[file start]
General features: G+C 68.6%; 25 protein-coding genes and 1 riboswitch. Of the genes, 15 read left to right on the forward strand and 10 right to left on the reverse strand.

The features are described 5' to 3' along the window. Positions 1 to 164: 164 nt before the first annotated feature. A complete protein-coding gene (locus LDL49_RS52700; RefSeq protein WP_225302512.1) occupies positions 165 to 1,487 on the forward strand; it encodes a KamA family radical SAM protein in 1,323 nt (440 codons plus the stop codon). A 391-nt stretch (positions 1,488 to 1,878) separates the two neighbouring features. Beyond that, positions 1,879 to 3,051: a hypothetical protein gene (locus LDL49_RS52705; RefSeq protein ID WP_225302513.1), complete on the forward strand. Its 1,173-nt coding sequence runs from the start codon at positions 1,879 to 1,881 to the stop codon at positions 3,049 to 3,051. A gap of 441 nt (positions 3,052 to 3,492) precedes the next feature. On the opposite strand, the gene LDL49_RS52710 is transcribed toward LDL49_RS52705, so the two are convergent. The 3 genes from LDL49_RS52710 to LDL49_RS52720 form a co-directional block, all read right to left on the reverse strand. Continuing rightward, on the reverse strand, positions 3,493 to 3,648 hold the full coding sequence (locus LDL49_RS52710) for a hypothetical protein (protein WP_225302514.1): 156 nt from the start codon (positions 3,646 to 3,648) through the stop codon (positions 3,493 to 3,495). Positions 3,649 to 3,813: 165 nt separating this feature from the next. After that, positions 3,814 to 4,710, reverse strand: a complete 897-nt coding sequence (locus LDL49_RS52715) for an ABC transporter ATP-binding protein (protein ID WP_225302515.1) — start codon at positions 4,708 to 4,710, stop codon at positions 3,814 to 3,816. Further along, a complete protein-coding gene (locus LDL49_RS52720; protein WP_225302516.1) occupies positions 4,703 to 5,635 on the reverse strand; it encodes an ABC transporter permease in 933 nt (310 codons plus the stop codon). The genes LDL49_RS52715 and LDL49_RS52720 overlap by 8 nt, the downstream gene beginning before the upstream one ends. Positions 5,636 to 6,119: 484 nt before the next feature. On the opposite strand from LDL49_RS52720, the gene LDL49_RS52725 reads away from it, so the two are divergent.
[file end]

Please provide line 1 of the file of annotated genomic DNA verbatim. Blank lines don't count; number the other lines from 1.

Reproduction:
General features: G+C 68.6%; 25 protein-coding genes and 1 riboswitch. Of the genes, 15 read left to right on the forward strand and 10 right to left on the reverse strand.